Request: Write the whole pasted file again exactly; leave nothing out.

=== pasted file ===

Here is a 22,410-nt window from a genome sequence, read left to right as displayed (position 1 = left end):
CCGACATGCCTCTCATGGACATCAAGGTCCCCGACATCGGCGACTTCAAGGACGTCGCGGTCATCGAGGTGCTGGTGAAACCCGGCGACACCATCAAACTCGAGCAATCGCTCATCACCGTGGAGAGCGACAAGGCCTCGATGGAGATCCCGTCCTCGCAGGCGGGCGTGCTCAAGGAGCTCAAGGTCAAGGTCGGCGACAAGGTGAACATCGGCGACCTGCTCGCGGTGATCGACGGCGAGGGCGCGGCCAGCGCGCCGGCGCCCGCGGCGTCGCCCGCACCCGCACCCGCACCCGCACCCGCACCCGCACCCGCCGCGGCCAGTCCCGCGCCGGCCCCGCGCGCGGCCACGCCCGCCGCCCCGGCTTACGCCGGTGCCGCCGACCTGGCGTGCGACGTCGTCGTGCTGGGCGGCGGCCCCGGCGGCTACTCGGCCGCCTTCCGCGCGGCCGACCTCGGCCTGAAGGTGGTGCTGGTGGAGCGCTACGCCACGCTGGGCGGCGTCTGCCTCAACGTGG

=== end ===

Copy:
Here is a 22,410-nt window from a genome sequence, read left to right as displayed (position 1 = left end):
CCGACATGCCTCTCATGGACATCAAGGTCCCCGACATCGGCGACTTCAAGGACGTCGCGGTCATCGAGGTGCTGGTGAAACCCGGCGACACCATCAAACTCGAGCAATCGCTCATCACCGTGGAGAGCGACAAGGCCTCGATGGAGATCCCGTCCTCGCAGGCGGGCGTGCTCAAGGAGCTCAAGGTCAAGGTCGGCGACAAGGTGAACATCGGCGACCTGCTCGCGGTGATCGACGGCGAGGGCGCGGCCAGCGCGCCGGCGCCCGCGGCGTCGCCCGCACCCGCACCCGCACCCGCACCCGCACCCGCACCCGCCGCGGCCAGTCCCGCGCCGGCCCCGCGCGCGGCCACGCCCGCCGCCCCGGCTTACGCCGGTGCCGCCGACCTGGCGTGCGACGTCGTCGTGCTGGGCGGCGGCCCCGGCGGCTACTCGGCCGCCTTCCGCGCGGCCGACCTCGGCCTGAAGGTGGTGCTGGTGGAGCGCTACGCCACGCTGGGCGGCGTCTGCCTCAACGTGG